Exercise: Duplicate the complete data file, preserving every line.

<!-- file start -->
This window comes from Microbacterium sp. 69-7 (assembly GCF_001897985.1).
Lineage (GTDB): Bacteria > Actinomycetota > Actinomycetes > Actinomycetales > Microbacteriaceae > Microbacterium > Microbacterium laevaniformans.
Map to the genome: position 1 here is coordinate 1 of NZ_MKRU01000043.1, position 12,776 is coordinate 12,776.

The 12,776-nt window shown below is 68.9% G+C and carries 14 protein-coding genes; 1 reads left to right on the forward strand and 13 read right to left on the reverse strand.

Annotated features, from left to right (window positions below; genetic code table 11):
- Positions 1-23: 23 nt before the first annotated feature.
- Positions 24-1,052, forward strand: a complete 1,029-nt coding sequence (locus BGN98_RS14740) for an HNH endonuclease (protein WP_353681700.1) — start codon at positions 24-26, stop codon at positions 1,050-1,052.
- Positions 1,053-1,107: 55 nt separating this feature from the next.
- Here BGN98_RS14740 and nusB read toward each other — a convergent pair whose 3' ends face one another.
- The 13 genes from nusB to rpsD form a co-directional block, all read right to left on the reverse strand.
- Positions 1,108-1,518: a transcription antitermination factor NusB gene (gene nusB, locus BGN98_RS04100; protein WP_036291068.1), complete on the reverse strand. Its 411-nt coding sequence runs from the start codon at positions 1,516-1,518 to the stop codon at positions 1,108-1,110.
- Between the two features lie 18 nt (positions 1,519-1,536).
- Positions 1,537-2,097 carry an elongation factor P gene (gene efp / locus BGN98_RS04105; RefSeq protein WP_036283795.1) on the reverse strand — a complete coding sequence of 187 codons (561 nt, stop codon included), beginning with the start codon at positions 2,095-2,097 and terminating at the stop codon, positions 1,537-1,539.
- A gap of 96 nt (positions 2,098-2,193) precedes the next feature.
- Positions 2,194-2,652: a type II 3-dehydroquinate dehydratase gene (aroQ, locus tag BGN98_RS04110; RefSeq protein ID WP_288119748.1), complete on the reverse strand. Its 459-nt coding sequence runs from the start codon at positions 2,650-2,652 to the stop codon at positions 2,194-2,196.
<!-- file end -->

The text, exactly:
This window comes from Microbacterium sp. 69-7 (assembly GCF_001897985.1).
Lineage (GTDB): Bacteria > Actinomycetota > Actinomycetes > Actinomycetales > Microbacteriaceae > Microbacterium > Microbacterium laevaniformans.
Map to the genome: position 1 here is coordinate 1 of NZ_MKRU01000043.1, position 12,776 is coordinate 12,776.

The 12,776-nt window shown below is 68.9% G+C and carries 14 protein-coding genes; 1 reads left to right on the forward strand and 13 read right to left on the reverse strand.

Annotated features, from left to right (window positions below; genetic code table 11):
- Positions 1-23: 23 nt before the first annotated feature.
- Positions 24-1,052, forward strand: a complete 1,029-nt coding sequence (locus BGN98_RS14740) for an HNH endonuclease (protein WP_353681700.1) — start codon at positions 24-26, stop codon at positions 1,050-1,052.
- Positions 1,053-1,107: 55 nt separating this feature from the next.
- Here BGN98_RS14740 and nusB read toward each other — a convergent pair whose 3' ends face one another.
- The 13 genes from nusB to rpsD form a co-directional block, all read right to left on the reverse strand.
- Positions 1,108-1,518: a transcription antitermination factor NusB gene (gene nusB, locus BGN98_RS04100; protein WP_036291068.1), complete on the reverse strand. Its 411-nt coding sequence runs from the start codon at positions 1,516-1,518 to the stop codon at positions 1,108-1,110.
- Between the two features lie 18 nt (positions 1,519-1,536).
- Positions 1,537-2,097 carry an elongation factor P gene (gene efp / locus BGN98_RS04105; RefSeq protein WP_036283795.1) on the reverse strand — a complete coding sequence of 187 codons (561 nt, stop codon included), beginning with the start codon at positions 2,095-2,097 and terminating at the stop codon, positions 1,537-1,539.
- A gap of 96 nt (positions 2,098-2,193) precedes the next feature.
- Positions 2,194-2,652: a type II 3-dehydroquinate dehydratase gene (aroQ, locus tag BGN98_RS04110; RefSeq protein ID WP_288119748.1), complete on the reverse strand. Its 459-nt coding sequence runs from the start codon at positions 2,650-2,652 to the stop codon at positions 2,194-2,196.